SCE wants the CPUC to step back and take a bird's eye view of what it is proposing. As the state's leading purchaser of renewable energy, SCE says such major forward planning of transmission requires changes to both state and federal rules so that utilities have some assurance they can recover the costs of upgrades, not only for generation with current interconnection agreements, but also for anticipated future generation.
The debate originated with a law in 2002 which set renewable energy goals for the state's three largest electric utilities at 20% of electricity sales by 2017. Governor Arnold Schwarzeneger's Energy Action Plan has since advanced the goal to 2010. Although the renewable energy standard is still in state rulemaking (Windpower Monthly, April 2004), the proposed CPUC ruling would require SCE to plan for the considerable impact of the mandate at Tehachapi, where there is currently 645 MW of installed wind capacity.
According to a development report by the California Energy Commission, the 20% renewables standard will result in an anticipated 4060 MW of new wind in the Tehachapi area alone, enough to meet 40% of the standard statewide. But the CPUC says existing transmission constraints and current methods of designing for transmission upgrades will slow both that build-up and the ability of utilities to comply with the standard
"We find that business-as-usual transmission planning approaches, which would plan and size Tehachapi transmission upgrades based solely on transmission needs of generation projects that have submitted interconnection requests, is unlikely to achieve the most cost effective size, configuration, or timing of Tehachapi upgrades," says CPUC administrative law judge Charlotte TerKeurst in her interim decision. She fears renewables will suffer.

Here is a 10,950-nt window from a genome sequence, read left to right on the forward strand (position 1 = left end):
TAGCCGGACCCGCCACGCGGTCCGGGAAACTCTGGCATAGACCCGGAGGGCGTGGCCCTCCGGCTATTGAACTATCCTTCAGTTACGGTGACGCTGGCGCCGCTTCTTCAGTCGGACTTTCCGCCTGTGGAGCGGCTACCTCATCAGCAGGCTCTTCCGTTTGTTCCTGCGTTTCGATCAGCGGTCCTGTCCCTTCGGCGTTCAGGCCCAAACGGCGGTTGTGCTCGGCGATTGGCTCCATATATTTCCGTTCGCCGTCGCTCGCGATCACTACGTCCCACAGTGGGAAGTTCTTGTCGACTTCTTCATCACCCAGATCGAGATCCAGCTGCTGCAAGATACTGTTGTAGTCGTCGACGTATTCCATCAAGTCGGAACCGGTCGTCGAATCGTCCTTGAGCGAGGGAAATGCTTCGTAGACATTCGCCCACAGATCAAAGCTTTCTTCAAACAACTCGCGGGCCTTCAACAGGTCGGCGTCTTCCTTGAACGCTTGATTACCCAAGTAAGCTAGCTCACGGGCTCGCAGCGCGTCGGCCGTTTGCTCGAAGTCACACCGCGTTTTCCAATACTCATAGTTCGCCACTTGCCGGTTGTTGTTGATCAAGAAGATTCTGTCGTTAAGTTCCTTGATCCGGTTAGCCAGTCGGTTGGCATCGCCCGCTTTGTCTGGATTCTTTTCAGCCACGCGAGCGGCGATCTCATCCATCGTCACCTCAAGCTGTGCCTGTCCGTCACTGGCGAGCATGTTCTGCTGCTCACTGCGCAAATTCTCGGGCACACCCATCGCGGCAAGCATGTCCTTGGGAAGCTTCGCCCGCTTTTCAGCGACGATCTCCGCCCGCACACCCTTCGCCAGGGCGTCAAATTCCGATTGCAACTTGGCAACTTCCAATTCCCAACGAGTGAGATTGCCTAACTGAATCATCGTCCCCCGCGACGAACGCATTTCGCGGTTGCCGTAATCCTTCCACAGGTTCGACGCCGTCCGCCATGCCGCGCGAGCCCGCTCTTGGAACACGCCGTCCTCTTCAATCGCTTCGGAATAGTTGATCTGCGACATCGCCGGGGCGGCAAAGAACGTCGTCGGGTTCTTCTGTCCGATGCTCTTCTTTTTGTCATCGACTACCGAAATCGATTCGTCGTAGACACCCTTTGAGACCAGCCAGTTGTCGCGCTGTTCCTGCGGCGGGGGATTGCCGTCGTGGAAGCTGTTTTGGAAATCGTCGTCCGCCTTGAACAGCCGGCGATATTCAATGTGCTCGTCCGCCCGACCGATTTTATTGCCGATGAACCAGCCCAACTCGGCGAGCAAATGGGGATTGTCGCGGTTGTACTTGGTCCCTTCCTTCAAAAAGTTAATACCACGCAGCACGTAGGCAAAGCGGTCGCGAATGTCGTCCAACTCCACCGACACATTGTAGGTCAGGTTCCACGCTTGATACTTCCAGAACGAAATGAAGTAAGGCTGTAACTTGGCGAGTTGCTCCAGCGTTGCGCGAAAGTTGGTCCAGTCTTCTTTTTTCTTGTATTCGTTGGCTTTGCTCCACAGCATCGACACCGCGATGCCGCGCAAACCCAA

There are two opposing approaches to planning transmission, says Scott Hempling, an attorney representing the California Wind Energy Association. The first is to select winning bidders from solicitations for more power and plan for those individual needs. That would result in upgrading lines in small increments. The other is to project what transmission will be needed long term and begin planning and building for that much larger requirement.
"There is nothing odd about planning and building infrastructure prior to commitments," Hempling says. He cites the way infrastructure is added in communities, based upon expectations of where people will live and businesses will grow. But state and federal rules discourage that type of advanced development for transmission wires, says SCE's Patricia Arons.
Thinking it through
She says that what renewables advocates have called SCE's opposition to the larger planning process has really been the utility's attempt to get the CPUC to think about all the issues. At the top of the list is how a utility recovers its cost for transmission upgrades.
Under current rules the utility must follow federal protocols, including building only for identified generation projects, or "someone can end up holding the bag," she adds. On the state side, Arons says the CPUC has some demanding licensing procedures and is showing few signs of loosening them. The result in both cases is that getting recovery of costs for a "conceptual transmission plan" is very difficult.
While SCE supports a phased-in transmission development that aggregates wind project needs ahead of time, it seeks clarity from the CPUC on how it can recover the costs of that development. "We want to make sure that risks are properly mitigated and that these facilities get built," Arons says.